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Chandra X-ray Observatory Newsletter 2008

Chandra X-ray Observatory Newsletter 2008

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Chandra X-ray Observatory Newsletter, issue 15, 2008
Chandra X-ray Observatory Newsletter, issue 15, 2008

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Published by: John G. Wolbach Library on Sep 14, 2011
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06/28/2014

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Chandra News
Winter 2008
Published by the Chandra X-ray Center (CXC)
Issue number 15
HETG Observations of Hot Stars: From Predicted to Bizarre
Norbert S. Schulz, Paola Testa, David P. Huenemoerder, Claude R. Canizares
FIGURE 1:
Cumulative images of 8 HETG exposures of the central region of the Orion Trapezium Cluster with alignedzero orders centered on
θ
1
Ori C for a total exposure of approximately 300 ks and with a logarithmic intensity scale. Theradial features are the dispersed HETG spectra, color coded according to first order CCD energy. Most streaks are from theX-ray brightest stars
θ
1
Ori A, C, and E (article p.3).
 
2
CXC Newsletter 
CONTENTS
HETG Observations of Hot Stars: From Pre-dicted to Bizarre1CIAO 4.0 Overview29Project Scientists Report8CIAO 4 Infrastructure – Moving in a ModularDirection30CXC Project Managers Report9Status of the
Chandra
Source Catalog Project33Instruments: ACIS11Getting More from Your Multicore: ExploitingOpenMP for Astronomy35Instruments: HRC13CXC Contact Personnel35Instruments: HETG16
Chandra
Deep Field South: Merged Datasets forthe 2000 and 2007 Observations38Instruments: LETG17News from the
Chandra
Data Archive39
Chandra
-Related Meetings Planned for ThisYear19Useful
Chandra
Web Addresses40
Chandra
Calibration20X-Ray Astronomy School40
Chandra
Calibration Workshop21The Results of the Cycle 9 Peer Review42Prospects and Perspective:
Chandra
in theFuture21Education and Public Outreach Proposals Se-lected in Cycle 946
Chandra
Important Dates 200825
Chandra
UsersCommittee Membership List49New ObsVis Functionality!26
Chandra
Fellows for 200850CXC 2007 Science Press Releases27They Might Be Giants: X-ray Secrets of Saturnand Jupiter50Radio Galaxies in the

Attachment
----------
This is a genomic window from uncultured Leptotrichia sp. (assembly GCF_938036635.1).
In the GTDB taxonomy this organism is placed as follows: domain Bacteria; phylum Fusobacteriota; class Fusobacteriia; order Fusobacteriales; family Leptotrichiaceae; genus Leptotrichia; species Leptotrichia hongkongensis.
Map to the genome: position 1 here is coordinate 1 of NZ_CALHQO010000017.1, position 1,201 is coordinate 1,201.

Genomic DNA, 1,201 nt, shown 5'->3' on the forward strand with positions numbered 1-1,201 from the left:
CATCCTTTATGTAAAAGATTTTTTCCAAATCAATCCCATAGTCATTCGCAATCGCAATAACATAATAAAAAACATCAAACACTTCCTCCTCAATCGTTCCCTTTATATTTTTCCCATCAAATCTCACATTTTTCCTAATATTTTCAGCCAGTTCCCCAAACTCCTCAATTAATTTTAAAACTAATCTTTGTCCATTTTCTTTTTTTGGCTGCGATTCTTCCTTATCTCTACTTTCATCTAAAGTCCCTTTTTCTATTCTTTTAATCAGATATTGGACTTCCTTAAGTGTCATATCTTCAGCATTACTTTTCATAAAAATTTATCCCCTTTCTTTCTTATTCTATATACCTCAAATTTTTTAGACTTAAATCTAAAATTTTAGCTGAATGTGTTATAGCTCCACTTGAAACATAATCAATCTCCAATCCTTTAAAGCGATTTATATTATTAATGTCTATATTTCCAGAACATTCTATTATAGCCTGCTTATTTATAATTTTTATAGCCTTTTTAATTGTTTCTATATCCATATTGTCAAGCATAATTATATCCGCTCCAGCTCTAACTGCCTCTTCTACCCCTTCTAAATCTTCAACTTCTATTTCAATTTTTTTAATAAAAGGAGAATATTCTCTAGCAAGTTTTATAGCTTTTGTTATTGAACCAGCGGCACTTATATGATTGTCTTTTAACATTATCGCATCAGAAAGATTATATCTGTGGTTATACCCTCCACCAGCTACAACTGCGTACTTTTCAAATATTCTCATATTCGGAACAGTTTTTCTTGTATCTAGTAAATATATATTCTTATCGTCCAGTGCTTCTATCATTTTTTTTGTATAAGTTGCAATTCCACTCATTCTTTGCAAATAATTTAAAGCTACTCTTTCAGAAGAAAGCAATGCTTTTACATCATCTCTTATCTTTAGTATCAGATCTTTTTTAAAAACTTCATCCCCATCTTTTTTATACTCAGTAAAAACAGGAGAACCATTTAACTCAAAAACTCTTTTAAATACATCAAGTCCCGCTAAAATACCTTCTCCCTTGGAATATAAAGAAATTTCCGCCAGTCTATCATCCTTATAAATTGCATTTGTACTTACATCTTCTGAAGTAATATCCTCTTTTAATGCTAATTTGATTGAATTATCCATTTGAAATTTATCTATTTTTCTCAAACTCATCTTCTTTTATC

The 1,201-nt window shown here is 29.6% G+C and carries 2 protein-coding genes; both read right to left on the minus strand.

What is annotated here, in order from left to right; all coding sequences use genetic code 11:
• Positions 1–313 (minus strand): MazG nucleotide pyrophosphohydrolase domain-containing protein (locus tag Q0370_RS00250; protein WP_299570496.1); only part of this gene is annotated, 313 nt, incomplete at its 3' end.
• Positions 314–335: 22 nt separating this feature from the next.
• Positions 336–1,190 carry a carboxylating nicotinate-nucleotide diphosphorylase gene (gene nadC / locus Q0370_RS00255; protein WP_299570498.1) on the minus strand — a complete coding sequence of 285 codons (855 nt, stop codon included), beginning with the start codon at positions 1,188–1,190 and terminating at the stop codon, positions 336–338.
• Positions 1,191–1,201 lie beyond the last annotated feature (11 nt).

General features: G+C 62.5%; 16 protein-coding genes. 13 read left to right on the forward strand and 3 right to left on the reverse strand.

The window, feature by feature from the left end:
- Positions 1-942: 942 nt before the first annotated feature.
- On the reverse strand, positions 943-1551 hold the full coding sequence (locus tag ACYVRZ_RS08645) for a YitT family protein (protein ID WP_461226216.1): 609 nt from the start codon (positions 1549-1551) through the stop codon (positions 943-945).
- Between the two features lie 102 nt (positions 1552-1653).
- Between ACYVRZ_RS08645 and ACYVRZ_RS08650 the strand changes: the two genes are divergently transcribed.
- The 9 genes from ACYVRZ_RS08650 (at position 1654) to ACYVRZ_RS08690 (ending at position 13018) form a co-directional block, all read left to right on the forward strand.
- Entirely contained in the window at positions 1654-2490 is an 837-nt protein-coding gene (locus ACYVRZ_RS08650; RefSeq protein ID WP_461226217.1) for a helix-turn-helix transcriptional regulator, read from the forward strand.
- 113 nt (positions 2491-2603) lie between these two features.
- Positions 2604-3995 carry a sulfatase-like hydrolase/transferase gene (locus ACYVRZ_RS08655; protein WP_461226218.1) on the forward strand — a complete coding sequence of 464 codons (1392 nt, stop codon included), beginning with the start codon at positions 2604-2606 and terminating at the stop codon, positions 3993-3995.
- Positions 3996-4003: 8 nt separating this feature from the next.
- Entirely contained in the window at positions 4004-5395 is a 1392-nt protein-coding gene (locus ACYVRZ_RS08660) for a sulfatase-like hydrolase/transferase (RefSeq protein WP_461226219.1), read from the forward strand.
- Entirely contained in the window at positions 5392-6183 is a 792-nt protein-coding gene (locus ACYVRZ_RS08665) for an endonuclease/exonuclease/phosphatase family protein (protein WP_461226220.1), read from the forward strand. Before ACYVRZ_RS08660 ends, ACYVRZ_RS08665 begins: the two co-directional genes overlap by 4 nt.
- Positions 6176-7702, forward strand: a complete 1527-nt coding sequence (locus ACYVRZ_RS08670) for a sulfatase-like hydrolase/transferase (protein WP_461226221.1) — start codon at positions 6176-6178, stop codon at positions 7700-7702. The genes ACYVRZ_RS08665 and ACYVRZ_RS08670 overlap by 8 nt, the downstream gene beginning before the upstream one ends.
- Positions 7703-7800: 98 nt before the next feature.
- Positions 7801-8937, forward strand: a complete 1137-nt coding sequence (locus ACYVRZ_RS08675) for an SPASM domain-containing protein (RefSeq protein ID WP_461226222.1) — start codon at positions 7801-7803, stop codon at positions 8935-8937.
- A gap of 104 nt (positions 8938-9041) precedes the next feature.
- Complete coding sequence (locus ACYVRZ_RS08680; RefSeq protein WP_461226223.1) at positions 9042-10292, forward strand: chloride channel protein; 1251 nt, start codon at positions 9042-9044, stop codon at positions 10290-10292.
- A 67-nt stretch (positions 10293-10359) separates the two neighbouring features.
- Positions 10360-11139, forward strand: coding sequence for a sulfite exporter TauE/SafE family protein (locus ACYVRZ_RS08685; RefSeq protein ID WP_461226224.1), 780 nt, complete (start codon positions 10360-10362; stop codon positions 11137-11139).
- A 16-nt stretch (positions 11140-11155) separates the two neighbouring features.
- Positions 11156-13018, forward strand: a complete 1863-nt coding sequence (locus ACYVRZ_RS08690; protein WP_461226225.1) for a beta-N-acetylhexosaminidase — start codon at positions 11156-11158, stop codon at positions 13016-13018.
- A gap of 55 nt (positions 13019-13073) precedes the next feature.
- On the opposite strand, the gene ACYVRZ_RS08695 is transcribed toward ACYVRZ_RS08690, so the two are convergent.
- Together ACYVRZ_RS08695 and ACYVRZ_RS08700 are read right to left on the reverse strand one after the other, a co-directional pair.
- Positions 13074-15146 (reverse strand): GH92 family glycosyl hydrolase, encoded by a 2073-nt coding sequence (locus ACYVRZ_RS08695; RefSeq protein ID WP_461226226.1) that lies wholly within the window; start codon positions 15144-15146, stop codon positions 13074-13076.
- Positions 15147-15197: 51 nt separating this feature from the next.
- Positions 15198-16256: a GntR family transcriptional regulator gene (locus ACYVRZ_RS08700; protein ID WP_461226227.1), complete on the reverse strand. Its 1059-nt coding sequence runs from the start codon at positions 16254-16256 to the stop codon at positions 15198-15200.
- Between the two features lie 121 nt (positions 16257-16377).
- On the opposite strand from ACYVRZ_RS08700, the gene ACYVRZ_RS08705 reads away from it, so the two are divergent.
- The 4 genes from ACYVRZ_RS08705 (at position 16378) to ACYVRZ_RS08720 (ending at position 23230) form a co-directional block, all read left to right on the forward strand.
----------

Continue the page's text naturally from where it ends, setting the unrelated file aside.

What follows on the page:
Chandra
Era28
 
3
Winter, 2007 
he
impact of broadband high resolutionX-ray spectroscopy on stellar astronomysince the launch of 
Chandra
and XMM-Newton hasbeen outstanding. Specifically our understandingof the X-ray production in hot stars has made sig-nificant advances. Moreover, many of the observedX-ray spectral properties did not match predictionsfrom standard models and previously analyzed lowresolution spectra. Even today interpretations areincomplete at best and highly debated. In this re-spect young massive stars seem to behave particu-larly oddly and long HETG exposures of young em-bedded clusters cores (Figure 1) have now becomeavailable. This article summarizes advances madefrom
Chandra
HETG spectra. A comprehensive at-las of HETG spectra of hot stars in the
Chandra
dataarchive can be found under
http://cxc.harvard.edu/  XATLAS 
and by Westbrook et al. (2007).
X-Ray Emission from Radiation Driven Winds
The
Chandra
archive currently contains manyHETG observations of OB stars, which have beenre-analyzed and discussed with respect to their na-ture as main sequence stars, giants, and supergi-ants (Waldron & Cassinelli 2007). They range fromtypes B0.5V (β Cru) to O4If (ζ
 
Pup) and surfacetemperatures from 28000 K to 45000 K. HETGspectra of most stars indicate plasma temperaturesin the range between about 2 to 25 MK and containstrong lines from He- and H-like ions from N, O,Ne, Mg, Si, and S. X-ray plasmas of temperatureswell beyond 25 MK contain lines from highly ion-ized Ar, Ca, and Fe ions. The line fluxes are gener-ally very strong. Figure 2 shows plasma temperaturedistributions from several OB stars. Most O stars inthe
Chandra
archive sample show standard distribu-tions generally lying within the gray area, B stars areup to an order of magnitude lower. Enhanced winds,i.e. through magnetic activity such as observed inθ
1
Ori C and τ Sco (see below), show unusually hotdistributions. Within the standard sample some dif-ferences between main sequence stars, giants, andsupergiants have now been detected as well (Wal-dron & Cassinelli 2007).
The Standard Picture
Early X-ray observations with EINSTEIN andROSAT led to the development of a basic shockmodel in which line-driven instabilities acceleratewind plasmas to high velocities. Models today arediverse in detail but despite their differences predictsoft X-ray emissivities up to only a few ten MK,broad and asymmetric lines, and in some cases mea-surable blueshifts. The prototype for such a behav-ior was seen in the very early supergiant ζ Pup withevidence that the X-ray sources are shocks embed-ded in the wind (Cassinelli et al. 2001). However,even this prototype star did not live up to expecta-tions and as encountered in many other stars whereline profiles remained fairly symmetric and withoutmeasurable blueshifts (see Figure 3), interpretationsremain problematic (Waldron & Cassinelli 2007).Statistics show that in many cases the line widthsare substantial with a trend to be somewhat narrow-FIGURE 2: Emission measure or plasmatemperature distributions of a variety of hotstars as compiled by Wojdowski & Schulz(2005). The grey area indicated the locationof O-stars following the standard picture.
HETG Observations of HotStars (
cont. from p.1
)

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